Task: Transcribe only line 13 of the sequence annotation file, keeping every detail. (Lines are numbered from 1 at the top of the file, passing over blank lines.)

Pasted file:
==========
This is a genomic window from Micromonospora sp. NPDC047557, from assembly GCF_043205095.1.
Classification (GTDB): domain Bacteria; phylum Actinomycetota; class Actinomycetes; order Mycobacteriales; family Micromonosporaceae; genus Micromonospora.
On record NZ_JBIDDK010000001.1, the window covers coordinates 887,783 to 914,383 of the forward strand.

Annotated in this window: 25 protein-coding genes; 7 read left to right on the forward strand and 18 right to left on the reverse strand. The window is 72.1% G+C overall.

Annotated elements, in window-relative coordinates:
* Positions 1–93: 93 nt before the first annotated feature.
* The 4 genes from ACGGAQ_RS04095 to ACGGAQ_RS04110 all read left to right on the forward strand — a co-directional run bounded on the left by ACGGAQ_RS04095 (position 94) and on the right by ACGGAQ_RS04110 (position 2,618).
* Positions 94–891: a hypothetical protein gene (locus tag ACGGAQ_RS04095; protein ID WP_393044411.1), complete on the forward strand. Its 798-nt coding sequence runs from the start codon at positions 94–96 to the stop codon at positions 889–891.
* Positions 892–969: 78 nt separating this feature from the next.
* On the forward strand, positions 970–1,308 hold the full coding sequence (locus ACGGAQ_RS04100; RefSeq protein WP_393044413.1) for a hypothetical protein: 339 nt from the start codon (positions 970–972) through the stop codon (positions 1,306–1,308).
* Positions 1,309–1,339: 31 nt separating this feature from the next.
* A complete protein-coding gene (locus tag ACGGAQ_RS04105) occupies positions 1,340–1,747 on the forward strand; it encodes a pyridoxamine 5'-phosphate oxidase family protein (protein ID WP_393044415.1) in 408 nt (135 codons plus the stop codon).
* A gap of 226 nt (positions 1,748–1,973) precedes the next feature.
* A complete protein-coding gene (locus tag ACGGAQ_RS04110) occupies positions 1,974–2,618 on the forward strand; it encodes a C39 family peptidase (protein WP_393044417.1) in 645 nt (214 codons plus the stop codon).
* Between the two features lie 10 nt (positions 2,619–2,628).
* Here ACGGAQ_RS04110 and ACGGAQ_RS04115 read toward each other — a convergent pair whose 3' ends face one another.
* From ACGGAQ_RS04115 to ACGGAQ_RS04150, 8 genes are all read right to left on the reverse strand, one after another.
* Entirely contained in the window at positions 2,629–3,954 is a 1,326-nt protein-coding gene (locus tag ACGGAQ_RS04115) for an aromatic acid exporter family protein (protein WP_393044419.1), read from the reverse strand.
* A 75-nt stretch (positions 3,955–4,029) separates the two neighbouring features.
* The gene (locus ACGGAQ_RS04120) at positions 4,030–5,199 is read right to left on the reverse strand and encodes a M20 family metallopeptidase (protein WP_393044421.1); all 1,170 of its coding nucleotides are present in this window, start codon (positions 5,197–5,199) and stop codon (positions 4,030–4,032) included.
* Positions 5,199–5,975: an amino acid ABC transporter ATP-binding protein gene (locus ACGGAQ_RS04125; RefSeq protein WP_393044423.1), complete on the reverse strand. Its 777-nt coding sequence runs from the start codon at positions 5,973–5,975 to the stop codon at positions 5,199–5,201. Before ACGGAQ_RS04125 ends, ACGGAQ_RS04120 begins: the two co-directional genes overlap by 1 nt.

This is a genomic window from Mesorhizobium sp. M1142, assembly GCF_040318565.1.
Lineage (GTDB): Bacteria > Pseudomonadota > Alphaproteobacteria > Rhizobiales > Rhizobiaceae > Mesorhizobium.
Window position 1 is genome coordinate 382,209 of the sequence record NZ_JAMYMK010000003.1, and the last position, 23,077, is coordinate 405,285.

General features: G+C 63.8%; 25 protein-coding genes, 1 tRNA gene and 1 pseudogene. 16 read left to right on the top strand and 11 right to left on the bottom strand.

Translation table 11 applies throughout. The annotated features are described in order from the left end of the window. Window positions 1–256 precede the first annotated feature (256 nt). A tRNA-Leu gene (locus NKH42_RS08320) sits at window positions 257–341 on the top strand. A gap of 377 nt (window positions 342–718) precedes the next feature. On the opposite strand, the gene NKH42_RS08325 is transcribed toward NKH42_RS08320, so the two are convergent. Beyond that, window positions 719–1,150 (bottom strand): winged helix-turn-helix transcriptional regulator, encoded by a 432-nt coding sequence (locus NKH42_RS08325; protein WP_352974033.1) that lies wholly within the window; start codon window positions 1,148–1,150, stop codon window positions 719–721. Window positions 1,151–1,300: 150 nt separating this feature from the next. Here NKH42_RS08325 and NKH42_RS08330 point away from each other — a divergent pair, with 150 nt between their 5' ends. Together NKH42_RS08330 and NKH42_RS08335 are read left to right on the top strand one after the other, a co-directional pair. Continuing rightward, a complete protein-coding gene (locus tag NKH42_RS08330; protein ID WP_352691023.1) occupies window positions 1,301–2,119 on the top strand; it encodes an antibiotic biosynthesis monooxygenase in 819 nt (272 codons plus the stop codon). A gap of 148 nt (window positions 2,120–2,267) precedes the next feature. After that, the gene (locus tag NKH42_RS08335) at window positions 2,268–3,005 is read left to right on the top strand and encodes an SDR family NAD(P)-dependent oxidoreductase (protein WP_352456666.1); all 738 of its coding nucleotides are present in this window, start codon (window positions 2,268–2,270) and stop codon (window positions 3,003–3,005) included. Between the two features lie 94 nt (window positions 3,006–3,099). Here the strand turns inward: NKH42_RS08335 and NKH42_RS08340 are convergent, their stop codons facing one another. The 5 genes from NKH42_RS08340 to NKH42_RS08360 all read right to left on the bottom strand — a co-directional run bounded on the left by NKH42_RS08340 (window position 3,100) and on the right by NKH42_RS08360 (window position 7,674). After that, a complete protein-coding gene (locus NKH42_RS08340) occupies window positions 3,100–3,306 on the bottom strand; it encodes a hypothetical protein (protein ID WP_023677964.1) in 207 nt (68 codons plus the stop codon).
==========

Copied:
* A gap of 226 nt (positions 1,748–1,973) precedes the next feature.